Irish jobs surge most promising sign of recovery in more than half a decade

Jobs markets of fellow euro zone peripherals gives cause for despair

Supporters of the extreme-right Golden Dawn party in Greece. Photograph: Grigoris Siamidis/Reuters

Supporters of the extreme-right Golden Dawn party in Greece. Photograph: Grigoris Siamidis/Reuters


In the four years to the beginning of 2012, Ireland suffered the worst employment shock any developed economy had ever suffered in living memory. By the time the shakeout of the labour market ended, there were more than a third of a million fewer jobs in the Irish economy than before the crash.

But since the middle of last year things have very clearly improved. Four consecutive quarters of jobs growth have been registered. Over the year from the time the bottom was hit in the second quarter of 2012, employment in the economy grew by almost 2 per cent.

That is not only a strong rate of increase by long-term historical standards (in more than three decades to the late 1980s there was no growth at all in the numbers at work in the Irish economy), it has been among the strongest anywhere in the developed world. Even in the US, where the recovery has shown signs of strengthening, employment in the year to the second quarter grew by just over half the Irish rate.

Momentum maintained
Although there are as yet no figures on the numbers at work into the second half of the year, a continued gradual reduction in the estimated unemployment rate in July and August suggests that momentum in the labour market has been maintained.

Given that employment is probably the single most important economic indicator in showing what is going on in the economy, the strong growth in the numbers at work is enormously positive. The figures are, by a distance, the most encouraging sign that the sort of recovery which would make a real difference to people’s lives is under way. That this has happened at all is something of a miracle given the domestic headwinds facing the economy and the downturn in demand in most export markets over the period.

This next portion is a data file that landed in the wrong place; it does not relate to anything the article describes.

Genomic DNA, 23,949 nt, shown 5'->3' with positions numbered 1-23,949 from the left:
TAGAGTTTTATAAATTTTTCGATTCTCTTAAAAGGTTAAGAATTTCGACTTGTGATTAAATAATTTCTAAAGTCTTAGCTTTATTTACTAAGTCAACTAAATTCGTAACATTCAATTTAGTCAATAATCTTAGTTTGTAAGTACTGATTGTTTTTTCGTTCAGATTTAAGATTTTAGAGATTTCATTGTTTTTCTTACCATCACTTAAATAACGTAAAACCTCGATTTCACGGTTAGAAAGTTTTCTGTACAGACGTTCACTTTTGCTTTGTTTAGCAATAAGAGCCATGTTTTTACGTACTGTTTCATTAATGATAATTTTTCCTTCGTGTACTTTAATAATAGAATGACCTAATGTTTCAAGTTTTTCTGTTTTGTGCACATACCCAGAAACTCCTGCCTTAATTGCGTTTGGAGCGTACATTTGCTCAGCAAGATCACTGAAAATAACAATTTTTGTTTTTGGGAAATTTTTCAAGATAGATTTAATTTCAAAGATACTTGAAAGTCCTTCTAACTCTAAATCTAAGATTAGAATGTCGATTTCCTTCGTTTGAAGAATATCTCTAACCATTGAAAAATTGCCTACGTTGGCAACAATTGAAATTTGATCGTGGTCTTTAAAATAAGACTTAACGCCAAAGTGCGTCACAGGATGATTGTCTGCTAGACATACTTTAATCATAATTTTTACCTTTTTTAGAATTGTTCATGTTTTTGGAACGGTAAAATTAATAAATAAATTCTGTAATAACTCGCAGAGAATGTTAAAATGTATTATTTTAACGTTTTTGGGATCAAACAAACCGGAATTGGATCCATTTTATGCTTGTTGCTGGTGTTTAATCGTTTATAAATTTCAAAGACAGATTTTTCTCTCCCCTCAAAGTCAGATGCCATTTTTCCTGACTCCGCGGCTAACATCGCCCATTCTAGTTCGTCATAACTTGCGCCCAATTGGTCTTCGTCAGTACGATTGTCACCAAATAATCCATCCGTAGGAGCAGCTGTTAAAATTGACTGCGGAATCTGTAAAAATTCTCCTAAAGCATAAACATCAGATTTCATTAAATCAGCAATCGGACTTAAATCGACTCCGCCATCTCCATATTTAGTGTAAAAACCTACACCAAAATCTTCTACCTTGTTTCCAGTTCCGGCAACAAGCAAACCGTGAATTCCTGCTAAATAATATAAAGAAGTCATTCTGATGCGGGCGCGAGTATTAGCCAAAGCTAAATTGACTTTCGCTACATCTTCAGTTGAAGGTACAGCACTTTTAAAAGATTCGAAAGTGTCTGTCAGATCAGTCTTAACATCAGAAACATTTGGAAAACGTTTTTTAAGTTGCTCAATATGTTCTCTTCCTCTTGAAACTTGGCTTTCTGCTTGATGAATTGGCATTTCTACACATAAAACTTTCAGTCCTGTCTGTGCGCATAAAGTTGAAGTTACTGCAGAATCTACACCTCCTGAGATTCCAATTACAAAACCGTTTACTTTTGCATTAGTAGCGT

But if there is more than a little to celebrate in the recent performance of the Irish labour market, there is cause for despair at what is happening in the jobs markets of fellow euro zone peripherals – Greece, Portugal and Spain.

The chart illustrates the sheer enormity of what is going on. It takes as a starting point the first quarter of 2008. By rebasing the jobs numbers in each economy to 100 for that quarter, and following the changes since, the comparative employment trends can be seen clearly.

In early 2012, Ireland lost the dubious distinction of having the worst-on-record collapse in employment when Greece and Spain crashed through the record set here. As of the first quarter of this year, the freefall in employment was still going on.

In Greece, more than a fifth of employment has evaporated over the past five years. In Spain, it is not far off that amount. Portugal, though not quite as grim, has suffered a decline in the numbers at work of almost 15 per cent.

Freefall scenario
Separate, more timely monthly figures on rates of unemployment give reason to hope that the freefall in both Iberian economies might be bottoming out, but a return to jobs growth is likely to be some way off even in the best-case scenario.

This raises the questions as to whether a social and/or political breaking point may be close at hand, particularly as these three countries have much smaller social welfare systems than in Ireland.

Among the truly remarkable aspects of the past half decade of economic crisis has been the limited political effects in Europe. Apart from a strong anti-incumbency bias in elections, extremist parties in most countries have gained little. That, thus far at least, has been as true in Iberia as it has been in Ireland.

But Greece is different. Opinion polls show that after New Democracy, the governing conservative party, the hard-leftists of Syriza are a close second. They have the support of one quarter of the electorate. Consistently in third place is the even more extreme New Dawn party. It is blatantly fascist and is supported by more than one eighth of the electorate.

That almost 40 per cent of Greeks support such parties suggests the Aegean nation may be near breaking point.

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